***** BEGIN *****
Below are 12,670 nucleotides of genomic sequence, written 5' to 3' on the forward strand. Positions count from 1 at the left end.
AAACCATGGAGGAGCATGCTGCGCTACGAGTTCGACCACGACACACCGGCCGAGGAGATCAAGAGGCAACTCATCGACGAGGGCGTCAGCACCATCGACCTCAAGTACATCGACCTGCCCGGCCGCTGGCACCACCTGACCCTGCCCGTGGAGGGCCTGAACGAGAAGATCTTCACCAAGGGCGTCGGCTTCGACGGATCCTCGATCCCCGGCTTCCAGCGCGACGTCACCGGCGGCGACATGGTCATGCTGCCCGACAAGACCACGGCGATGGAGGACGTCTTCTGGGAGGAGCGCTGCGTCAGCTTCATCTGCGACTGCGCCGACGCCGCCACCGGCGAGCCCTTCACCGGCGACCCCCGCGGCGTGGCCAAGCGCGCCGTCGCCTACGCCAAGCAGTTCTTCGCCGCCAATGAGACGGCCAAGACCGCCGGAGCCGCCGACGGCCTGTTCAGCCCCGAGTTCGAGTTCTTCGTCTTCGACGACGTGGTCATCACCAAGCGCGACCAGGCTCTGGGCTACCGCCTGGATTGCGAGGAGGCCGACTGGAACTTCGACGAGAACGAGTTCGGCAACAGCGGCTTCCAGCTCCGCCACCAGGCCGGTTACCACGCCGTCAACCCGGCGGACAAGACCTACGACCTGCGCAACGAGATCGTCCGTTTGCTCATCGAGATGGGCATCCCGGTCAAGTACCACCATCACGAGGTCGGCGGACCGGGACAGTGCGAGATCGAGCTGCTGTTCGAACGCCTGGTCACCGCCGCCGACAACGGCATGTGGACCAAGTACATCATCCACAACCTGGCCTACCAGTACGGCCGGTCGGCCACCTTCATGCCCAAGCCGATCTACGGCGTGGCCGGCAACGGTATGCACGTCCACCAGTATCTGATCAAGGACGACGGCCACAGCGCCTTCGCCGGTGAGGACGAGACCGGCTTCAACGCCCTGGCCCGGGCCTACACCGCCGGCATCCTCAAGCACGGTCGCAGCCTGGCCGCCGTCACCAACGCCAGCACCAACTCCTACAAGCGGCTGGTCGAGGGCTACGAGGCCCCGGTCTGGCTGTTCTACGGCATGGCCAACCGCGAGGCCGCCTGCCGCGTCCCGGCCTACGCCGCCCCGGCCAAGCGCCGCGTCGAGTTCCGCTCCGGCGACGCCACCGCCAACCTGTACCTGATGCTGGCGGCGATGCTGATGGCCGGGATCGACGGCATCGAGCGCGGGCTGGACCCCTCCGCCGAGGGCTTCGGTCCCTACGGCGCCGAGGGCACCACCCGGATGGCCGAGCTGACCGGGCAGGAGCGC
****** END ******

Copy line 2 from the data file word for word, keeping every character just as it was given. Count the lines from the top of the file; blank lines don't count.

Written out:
AAACCATGGAGGAGCATGCTGCGCTACGAGTTCGACCACGACACACCGGCCGAGGAGATCAAGAGGCAACTCATCGACGAGGGCGTCAGCACCATCGACCTCAAGTACATCGACCTGCCCGGCCGCTGGCACCACCTGACCCTGCCCGTGGAGGGCCTGAACGAGAAGATCTTCACCAAGGGCGTCGGCTTCGACGGATCCTCGATCCCCGGCTTCCAGCGCGACGTCACCGGCGGCGACATGGTCATGCTGCCCGACAAGACCACGGCGATGGAGGACGTCTTCTGGGAGGAGCGCTGCGTCAGCTTCATCTGCGACTGCGCCGACGCCGCCACCGGCGAGCCCTTCACCGGCGACCCCCGCGGCGTGGCCAAGCGCGCCGTCGCCTACGCCAAGCAGTTCTTCGCCGCCAATGAGACGGCCAAGACCGCCGGAGCCGCCGACGGCCTGTTCAGCCCCGAGTTCGAGTTCTTCGTCTTCGACGACGTGGTCATCACCAAGCGCGACCAGGCTCTGGGCTACCGCCTGGATTGCGAGGAGGCCGACTGGAACTTCGACGAGAACGAGTTCGGCAACAGCGGCTTCCAGCTCCGCCACCAGGCCGGTTACCACGCCGTCAACCCGGCGGACAAGACCTACGACCTGCGCAACGAGATCGTCCGTTTGCTCATCGAGATGGGCATCCCGGTCAAGTACCACCATCACGAGGTCGGCGGACCGGGACAGTGCGAGATCGAGCTGCTGTTCGAACGCCTGGTCACCGCCGCCGACAACGGCATGTGGACCAAGTACATCATCCACAACCTGGCCTACCAGTACGGCCGGTCGGCCACCTTCATGCCCAAGCCGATCTACGGCGTGGCCGGCAACGGTATGCACGTCCACCAGTATCTGATCAAGGACGACGGCCACAGCGCCTTCGCCGGTGAGGACGAGACCGGCTTCAACGCCCTGGCCCGGGCCTACACCGCCGGCATCCTCAAGCACGGTCGCAGCCTGGCCGCCGTCACCAACGCCAGCACCAACTCCTACAAGCGGCTGGTCGAGGGCTACGAGGCCCCGGTCTGGCTGTTCTACGGCATGGCCAACCGCGAGGCCGCCTGCCGCGTCCCGGCCTACGCCGCCCCGGCCAAGCGCCGCGTCGAGTTCCGCTCCGGCGACGCCACCGCCAACCTGTACCTGATGCTGGCGGCGATGCTGATGGCCGGGATCGACGGCATCGAGCGCGGGCTGGACCCCTCCGCCGAGGGCTTCGGTCCCTACGGCGCCGAGGGCACCACCCGGATGGCCGAGCTGACCGGGCAGGAGCGC